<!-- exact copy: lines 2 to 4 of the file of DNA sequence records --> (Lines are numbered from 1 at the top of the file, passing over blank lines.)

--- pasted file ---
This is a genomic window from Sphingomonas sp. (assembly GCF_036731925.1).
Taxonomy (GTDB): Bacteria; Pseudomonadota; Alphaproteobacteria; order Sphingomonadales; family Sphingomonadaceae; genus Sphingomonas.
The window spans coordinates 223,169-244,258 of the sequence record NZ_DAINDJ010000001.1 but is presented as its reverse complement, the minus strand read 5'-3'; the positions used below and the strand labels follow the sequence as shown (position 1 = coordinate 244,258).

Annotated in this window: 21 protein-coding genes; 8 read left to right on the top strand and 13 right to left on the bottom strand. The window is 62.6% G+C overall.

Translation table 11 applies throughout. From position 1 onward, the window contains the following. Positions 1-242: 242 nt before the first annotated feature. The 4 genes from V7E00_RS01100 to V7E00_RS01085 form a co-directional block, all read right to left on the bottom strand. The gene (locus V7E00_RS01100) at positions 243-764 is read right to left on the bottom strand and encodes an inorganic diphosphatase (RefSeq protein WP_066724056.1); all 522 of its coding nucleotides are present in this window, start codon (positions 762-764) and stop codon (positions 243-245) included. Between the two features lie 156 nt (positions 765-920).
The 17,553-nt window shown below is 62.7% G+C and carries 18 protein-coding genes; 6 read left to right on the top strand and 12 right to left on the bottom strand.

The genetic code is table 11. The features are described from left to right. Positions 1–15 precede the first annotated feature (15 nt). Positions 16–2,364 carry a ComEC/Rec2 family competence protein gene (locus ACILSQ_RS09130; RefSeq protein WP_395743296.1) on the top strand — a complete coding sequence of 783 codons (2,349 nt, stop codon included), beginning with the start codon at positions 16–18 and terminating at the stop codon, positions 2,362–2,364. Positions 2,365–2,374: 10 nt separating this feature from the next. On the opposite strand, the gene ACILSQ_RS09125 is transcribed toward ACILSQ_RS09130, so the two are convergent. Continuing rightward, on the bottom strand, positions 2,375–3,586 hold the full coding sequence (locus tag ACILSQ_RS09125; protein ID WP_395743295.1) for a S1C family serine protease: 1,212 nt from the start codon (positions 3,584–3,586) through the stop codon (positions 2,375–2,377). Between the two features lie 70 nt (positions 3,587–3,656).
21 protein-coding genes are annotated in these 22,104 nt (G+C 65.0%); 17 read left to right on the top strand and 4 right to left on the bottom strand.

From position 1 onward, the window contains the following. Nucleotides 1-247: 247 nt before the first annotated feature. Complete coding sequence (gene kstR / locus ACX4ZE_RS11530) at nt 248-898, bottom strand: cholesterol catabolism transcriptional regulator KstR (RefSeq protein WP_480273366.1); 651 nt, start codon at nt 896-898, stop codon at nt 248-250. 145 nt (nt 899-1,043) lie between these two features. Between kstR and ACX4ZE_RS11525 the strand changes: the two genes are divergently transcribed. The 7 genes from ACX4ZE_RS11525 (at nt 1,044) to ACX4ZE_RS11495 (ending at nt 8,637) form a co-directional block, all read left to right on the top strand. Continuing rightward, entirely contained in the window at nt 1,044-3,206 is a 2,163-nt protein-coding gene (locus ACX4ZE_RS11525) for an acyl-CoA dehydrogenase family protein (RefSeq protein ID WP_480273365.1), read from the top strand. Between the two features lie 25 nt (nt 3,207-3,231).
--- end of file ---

Taxonomy (GTDB): Bacteria; Pseudomonadota; Alphaproteobacteria; order Sphingomonadales; family Sphingomonadaceae; genus Sphingomonas.
The window spans coordinates 223,169-244,258 of the sequence record NZ_DAINDJ010000001.1 but is presented as its reverse complement, the minus strand read 5'-3'; the positions used below and the strand labels follow the sequence as shown (position 1 = coordinate 244,258).

Annotated in this window: 21 protein-coding genes; 8 read left to right on the top strand and 13 right to left on the bottom strand. The window is 62.6% G+C overall.